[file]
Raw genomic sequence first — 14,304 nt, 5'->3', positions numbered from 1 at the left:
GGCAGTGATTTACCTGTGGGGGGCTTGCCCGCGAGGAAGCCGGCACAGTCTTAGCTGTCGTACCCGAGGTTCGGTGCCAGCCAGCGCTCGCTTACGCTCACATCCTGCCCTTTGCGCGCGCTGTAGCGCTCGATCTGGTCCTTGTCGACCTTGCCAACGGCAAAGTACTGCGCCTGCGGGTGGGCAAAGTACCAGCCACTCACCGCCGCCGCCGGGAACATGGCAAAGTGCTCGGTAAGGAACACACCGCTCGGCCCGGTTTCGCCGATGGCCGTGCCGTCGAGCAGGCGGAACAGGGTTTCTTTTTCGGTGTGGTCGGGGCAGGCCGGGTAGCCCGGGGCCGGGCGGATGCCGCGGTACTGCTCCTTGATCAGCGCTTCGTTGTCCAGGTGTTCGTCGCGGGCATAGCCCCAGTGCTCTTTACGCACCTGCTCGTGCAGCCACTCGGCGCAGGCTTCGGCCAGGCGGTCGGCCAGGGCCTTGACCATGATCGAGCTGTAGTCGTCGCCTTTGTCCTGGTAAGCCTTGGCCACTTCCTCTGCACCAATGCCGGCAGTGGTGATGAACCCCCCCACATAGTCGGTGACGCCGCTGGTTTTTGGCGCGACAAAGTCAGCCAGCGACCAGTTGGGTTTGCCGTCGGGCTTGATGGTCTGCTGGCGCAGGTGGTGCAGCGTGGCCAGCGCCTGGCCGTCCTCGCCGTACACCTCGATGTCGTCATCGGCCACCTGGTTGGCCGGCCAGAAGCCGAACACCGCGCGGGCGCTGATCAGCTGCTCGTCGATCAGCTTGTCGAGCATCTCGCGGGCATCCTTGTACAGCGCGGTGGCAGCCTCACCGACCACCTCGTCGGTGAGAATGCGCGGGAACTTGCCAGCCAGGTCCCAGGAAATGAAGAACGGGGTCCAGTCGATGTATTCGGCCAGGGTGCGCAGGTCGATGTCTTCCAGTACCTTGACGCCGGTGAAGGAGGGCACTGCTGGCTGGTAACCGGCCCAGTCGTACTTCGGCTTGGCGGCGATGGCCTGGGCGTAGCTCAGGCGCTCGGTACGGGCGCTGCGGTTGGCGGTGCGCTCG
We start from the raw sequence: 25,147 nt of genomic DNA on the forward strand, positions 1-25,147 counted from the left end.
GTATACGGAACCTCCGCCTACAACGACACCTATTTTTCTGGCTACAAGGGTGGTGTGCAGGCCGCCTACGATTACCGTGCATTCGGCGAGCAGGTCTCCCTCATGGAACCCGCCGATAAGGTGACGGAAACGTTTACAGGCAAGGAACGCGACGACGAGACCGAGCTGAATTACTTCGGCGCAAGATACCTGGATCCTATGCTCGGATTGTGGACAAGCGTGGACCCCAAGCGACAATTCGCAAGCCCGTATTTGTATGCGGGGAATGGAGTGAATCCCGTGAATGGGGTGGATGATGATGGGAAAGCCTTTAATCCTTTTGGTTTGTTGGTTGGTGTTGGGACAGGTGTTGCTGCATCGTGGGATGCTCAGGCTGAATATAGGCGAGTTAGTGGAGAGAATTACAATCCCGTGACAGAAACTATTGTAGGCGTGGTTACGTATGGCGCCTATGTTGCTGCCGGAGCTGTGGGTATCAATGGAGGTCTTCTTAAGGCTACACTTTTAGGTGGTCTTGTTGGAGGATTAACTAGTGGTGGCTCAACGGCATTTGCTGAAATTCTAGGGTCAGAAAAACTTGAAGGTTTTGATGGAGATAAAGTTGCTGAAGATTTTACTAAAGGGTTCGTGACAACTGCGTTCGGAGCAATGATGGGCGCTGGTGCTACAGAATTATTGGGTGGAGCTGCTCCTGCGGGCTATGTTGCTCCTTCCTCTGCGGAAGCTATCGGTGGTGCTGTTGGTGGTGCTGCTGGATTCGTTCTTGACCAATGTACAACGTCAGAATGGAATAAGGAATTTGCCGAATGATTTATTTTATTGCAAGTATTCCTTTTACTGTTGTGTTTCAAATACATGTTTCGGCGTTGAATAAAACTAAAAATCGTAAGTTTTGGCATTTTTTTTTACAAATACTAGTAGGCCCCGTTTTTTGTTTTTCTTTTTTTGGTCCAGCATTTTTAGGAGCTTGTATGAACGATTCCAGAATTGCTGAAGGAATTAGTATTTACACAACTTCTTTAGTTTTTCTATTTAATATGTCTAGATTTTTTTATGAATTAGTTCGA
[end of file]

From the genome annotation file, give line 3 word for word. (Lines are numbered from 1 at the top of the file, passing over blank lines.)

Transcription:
We start from the raw sequence: 25,147 nt of genomic DNA on the forward strand, positions 1-25,147 counted from the left end.